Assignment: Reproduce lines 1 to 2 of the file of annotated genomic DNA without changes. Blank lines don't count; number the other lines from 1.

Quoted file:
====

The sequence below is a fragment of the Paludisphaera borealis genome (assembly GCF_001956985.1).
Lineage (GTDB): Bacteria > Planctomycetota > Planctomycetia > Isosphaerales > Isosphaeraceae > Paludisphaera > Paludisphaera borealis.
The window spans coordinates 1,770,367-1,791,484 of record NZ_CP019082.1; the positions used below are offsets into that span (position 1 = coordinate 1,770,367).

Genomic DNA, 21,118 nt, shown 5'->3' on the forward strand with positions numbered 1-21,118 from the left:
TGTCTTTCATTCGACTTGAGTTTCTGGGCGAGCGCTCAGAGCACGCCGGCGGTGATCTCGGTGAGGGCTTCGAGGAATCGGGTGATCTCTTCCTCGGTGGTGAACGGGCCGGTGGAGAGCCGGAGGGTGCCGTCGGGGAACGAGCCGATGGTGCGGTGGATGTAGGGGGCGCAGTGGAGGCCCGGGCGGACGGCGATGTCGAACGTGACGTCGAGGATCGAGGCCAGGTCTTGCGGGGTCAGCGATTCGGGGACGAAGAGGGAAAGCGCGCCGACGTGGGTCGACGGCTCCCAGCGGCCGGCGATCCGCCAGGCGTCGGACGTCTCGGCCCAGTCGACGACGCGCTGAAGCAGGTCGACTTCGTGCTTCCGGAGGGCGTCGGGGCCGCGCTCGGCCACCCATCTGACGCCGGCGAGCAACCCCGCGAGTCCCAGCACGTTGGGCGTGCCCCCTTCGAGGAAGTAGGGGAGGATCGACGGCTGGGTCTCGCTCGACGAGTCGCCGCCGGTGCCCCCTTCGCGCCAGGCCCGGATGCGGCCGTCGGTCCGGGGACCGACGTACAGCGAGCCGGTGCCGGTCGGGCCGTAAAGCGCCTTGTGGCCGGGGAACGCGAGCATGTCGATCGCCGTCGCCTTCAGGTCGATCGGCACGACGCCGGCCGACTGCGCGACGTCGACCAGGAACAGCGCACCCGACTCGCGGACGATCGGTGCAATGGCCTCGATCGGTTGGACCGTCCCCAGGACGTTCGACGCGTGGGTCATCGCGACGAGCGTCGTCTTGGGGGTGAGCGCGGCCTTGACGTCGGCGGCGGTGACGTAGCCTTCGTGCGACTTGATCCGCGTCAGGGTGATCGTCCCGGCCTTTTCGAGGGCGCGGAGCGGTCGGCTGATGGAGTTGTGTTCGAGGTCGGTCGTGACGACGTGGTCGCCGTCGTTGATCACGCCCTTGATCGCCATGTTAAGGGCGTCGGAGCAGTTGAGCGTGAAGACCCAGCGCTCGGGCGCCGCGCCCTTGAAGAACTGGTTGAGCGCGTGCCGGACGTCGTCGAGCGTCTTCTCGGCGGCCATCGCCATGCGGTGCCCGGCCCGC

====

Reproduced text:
The sequence below is a fragment of the Paludisphaera borealis genome (assembly GCF_001956985.1).
Lineage (GTDB): Bacteria > Planctomycetota > Planctomycetia > Isosphaerales > Isosphaeraceae > Paludisphaera > Paludisphaera borealis.